Travelling to Red Lake was an arduous task in the 1920s.
Before the first gold rush in 1925-1926, very few people
traveled to Red Lake, so there were no formal transportation companies for passengers. Indigenous people and trappers knew the routes and used dog sleds in winter and canoes or York boats in summer. Occasionally Indigenous people would act as guides for people coming north such as government geological surveyors or early prospectors.
Even though the area was very remote, fur traders and the HBC transported furs and goods to trading posts in Ear Falls and Red Lake. This meant that there were trails to Red Lake, but they were not well known and narrow.
In December 1925, the Red Lake gold rush started, and
several prospectors, mining engineers, surveyors and
promoters came to the area. There were no roads, so they
had to make their way in the best they could. In the winter, the easiest way to travel was by dog sled. As more people started using dog sleds, the cost increased, so some people used snowshoes and pulled toboggans. At one point, the trading posts could not keep snowshoes in stock as they were in such demand. A few people skied to the area, but snowshoes were more common. A few others hitched horses to sleighs. By March of 1926, flying to Red Lake became an option.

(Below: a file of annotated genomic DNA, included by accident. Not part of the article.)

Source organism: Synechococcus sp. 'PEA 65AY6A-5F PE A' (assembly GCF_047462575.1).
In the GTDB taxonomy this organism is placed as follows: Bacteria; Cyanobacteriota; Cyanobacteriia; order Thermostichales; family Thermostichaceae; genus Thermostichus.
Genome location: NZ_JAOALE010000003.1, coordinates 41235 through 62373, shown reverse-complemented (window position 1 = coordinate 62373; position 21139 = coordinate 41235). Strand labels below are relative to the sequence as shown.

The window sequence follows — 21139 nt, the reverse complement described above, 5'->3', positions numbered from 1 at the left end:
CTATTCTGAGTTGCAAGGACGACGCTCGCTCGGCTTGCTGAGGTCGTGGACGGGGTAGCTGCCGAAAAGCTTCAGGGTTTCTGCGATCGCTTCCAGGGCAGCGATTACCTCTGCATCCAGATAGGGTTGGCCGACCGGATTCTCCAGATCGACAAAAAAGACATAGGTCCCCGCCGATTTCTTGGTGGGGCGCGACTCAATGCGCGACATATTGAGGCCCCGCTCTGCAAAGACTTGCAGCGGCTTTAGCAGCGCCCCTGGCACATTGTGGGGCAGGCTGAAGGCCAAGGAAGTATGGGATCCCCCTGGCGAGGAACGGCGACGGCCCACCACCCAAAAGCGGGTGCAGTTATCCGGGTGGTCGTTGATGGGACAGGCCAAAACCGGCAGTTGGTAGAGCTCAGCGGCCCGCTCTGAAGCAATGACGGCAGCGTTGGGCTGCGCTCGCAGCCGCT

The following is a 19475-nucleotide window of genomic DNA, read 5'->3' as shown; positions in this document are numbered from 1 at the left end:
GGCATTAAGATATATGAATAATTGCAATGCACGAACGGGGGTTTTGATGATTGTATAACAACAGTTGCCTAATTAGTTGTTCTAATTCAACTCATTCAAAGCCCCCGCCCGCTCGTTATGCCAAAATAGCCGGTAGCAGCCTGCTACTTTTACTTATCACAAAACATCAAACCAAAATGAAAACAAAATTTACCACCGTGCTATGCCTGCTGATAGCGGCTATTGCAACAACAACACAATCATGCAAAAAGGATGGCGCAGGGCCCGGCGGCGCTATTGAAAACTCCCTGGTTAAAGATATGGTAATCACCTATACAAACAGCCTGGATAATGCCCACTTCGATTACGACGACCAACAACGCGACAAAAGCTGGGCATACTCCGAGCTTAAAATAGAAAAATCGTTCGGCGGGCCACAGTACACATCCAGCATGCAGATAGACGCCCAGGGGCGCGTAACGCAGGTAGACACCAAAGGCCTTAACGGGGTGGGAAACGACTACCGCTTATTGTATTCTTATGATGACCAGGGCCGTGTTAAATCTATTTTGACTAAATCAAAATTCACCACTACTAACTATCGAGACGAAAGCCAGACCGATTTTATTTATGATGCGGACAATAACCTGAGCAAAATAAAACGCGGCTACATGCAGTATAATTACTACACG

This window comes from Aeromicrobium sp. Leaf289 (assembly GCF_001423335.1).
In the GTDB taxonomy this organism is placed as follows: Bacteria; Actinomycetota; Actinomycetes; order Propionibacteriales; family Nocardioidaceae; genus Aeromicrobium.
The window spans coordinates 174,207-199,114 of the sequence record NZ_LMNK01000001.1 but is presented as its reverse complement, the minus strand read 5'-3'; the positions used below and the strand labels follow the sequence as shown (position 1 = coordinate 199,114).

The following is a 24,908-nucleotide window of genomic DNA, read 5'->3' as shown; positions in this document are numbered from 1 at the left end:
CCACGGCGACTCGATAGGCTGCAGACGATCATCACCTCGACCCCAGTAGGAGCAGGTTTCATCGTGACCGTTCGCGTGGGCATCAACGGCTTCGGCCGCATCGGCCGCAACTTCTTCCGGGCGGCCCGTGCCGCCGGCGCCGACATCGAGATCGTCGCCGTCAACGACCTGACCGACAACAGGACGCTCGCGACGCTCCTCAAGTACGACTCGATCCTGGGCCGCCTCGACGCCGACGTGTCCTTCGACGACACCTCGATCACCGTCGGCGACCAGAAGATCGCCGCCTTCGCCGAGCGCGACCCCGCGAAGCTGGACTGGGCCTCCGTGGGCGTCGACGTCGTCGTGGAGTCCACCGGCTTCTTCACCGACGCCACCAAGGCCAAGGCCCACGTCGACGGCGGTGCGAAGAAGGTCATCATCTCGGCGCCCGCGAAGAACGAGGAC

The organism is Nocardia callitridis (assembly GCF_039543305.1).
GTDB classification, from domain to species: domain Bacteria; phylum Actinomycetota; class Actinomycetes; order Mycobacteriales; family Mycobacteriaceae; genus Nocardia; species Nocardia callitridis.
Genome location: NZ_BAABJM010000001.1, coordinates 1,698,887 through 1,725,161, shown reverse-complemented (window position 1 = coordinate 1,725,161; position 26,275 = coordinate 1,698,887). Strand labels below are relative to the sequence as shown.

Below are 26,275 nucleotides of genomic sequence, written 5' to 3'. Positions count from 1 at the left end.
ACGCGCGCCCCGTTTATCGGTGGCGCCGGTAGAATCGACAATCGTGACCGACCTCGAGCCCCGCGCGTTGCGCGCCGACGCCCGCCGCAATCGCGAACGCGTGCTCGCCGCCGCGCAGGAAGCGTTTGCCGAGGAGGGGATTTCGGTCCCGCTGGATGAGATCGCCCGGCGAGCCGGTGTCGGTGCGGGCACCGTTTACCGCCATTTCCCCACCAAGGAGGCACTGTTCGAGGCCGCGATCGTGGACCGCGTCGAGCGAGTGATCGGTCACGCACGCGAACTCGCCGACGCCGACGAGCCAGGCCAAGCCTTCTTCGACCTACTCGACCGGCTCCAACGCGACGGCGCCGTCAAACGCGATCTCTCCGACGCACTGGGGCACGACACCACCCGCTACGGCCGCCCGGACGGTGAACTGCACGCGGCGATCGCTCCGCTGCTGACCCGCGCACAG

The prospectors continued to arrive throughout 1926. Once the snow and ice melted, they were no longer able to use dog sleds and switched to boats and canoes. With boats and canoes, another challenge arose as the people had to cross four portages from Goldpines to Red Lake. Some people had small boats and attached motors to the boats rather than paddle. The price of flying decreased in the summer of 1926, but it was still too expensive for the
As more people arrived, Hudson became one of the busiest towns in northern Ontario as it was the start of the journey to Red Lake. In Hudson, there was a train station, and people came from all over North America. Some people had supplies shipped by train, while others purchased supplies in Hudson before making their way to Red Lake. It was a hard journey that could take more than two weeks, depending on the season and mode of transportation. If travelers could afford the expense, the flight to Red Lake only took an hour. Improvements to the travel routes occurred, but ultimately the original trails were utilized until 1949 when roads were built to connect the area.
1926, Prospectors on Snowshoes